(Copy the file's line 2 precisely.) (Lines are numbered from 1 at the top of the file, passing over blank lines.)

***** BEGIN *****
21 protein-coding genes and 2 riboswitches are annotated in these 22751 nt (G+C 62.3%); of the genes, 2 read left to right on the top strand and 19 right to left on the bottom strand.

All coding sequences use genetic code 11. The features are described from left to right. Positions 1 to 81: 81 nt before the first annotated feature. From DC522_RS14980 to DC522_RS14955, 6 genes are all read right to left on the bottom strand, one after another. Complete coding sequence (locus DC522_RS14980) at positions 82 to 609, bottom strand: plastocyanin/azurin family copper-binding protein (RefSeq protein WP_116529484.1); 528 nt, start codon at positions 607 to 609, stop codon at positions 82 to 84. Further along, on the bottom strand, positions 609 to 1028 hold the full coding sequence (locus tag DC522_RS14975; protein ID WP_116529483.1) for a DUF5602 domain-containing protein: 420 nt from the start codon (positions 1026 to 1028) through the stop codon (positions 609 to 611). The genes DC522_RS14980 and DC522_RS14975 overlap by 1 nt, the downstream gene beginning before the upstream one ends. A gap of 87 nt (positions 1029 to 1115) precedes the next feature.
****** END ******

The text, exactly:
All coding sequences use genetic code 11. The features are described from left to right. Positions 1 to 81: 81 nt before the first annotated feature. From DC522_RS14980 to DC522_RS14955, 6 genes are all read right to left on the bottom strand, one after another. Complete coding sequence (locus DC522_RS14980) at positions 82 to 609, bottom strand: plastocyanin/azurin family copper-binding protein (RefSeq protein WP_116529484.1); 528 nt, start codon at positions 607 to 609, stop codon at positions 82 to 84. Further along, on the bottom strand, positions 609 to 1028 hold the full coding sequence (locus tag DC522_RS14975; protein ID WP_116529483.1) for a DUF5602 domain-containing protein: 420 nt from the start codon (positions 1026 to 1028) through the stop codon (positions 609 to 611). The genes DC522_RS14980 and DC522_RS14975 overlap by 1 nt, the downstream gene beginning before the upstream one ends. A gap of 87 nt (positions 1029 to 1115) precedes the next feature.